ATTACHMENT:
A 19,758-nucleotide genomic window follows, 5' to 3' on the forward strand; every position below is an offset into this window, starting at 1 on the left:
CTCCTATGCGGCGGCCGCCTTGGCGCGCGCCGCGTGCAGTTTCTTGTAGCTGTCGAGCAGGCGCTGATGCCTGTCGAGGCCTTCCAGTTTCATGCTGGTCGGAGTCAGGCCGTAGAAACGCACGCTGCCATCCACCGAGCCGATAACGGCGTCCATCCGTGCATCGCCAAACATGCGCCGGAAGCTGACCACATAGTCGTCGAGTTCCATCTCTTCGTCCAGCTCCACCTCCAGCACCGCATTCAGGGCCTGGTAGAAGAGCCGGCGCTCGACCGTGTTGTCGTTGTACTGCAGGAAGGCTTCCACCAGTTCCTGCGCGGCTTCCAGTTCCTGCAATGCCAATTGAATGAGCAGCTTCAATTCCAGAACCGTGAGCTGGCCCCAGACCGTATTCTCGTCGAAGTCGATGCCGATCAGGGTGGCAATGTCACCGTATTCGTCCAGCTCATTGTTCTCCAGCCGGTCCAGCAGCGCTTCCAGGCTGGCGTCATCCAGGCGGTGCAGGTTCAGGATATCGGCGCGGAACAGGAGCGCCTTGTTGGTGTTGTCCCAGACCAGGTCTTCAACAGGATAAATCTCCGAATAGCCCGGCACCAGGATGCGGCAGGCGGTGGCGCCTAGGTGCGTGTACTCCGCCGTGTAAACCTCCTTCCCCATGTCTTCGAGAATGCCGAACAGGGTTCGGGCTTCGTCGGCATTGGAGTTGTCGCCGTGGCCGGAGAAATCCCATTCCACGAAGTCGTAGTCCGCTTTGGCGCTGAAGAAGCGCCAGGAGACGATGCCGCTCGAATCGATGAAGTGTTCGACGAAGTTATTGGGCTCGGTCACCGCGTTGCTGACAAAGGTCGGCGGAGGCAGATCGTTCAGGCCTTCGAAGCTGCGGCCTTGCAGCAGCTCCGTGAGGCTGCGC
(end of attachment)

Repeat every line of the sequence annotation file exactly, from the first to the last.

A 19,758-nucleotide genomic window follows, 5' to 3' on the forward strand; every position below is an offset into this window, starting at 1 on the left:
CTCCTATGCGGCGGCCGCCTTGGCGCGCGCCGCGTGCAGTTTCTTGTAGCTGTCGAGCAGGCGCTGATGCCTGTCGAGGCCTTCCAGTTTCATGCTGGTCGGAGTCAGGCCGTAGAAACGCACGCTGCCATCCACCGAGCCGATAACGGCGTCCATCCGTGCATCGCCAAACATGCGCCGGAAGCTGACCACATAGTCGTCGAGTTCCATCTCTTCGTCCAGCTCCACCTCCAGCACCGCATTCAGGGCCTGGTAGAAGAGCCGGCGCTCGACCGTGTTGTCGTTGTACTGCAGGAAGGCTTCCACCAGTTCCTGCGCGGCTTCCAGTTCCTGCAATGCCAATTGAATGAGCAGCTTCAATTCCAGAACCGTGAGCTGGCCCCAGACCGTATTCTCGTCGAAGTCGATGCCGATCAGGGTGGCAATGTCACCGTATTCGTCCAGCTCATTGTTCTCCAGCCGGTCCAGCAGCGCTTCCAGGCTGGCGTCATCCAGGCGGTGCAGGTTCAGGATATCGGCGCGGAACAGGAGCGCCTTGTTGGTGTTGTCCCAGACCAGGTCTTCAACAGGATAAATCTCCGAATAGCCCGGCACCAGGATGCGGCAGGCGGTGGCGCCTAGGTGCGTGTACTCCGCCGTGTAAACCTCCTTCCCCATGTCTTCGAGAATGCCGAACAGGGTTCGGGCTTCGTCGGCATTGGAGTTGTCGCCGTGGCCGGAGAAATCCCATTCCACGAAGTCGTAGTCCGCTTTGGCGCTGAAGAAGCGCCAGGAGACGATGCCGCTCGAATCGATGAAGTGTTCGACGAAGTTATTGGGCTCGGTCACCGCGTTGCTGACAAAGGTCGGCGGAGGCAGATCGTTCAGGCCTTCGAAGCTGCGGCCTTGCAGCAGCTCCGTGAGGCTGCGC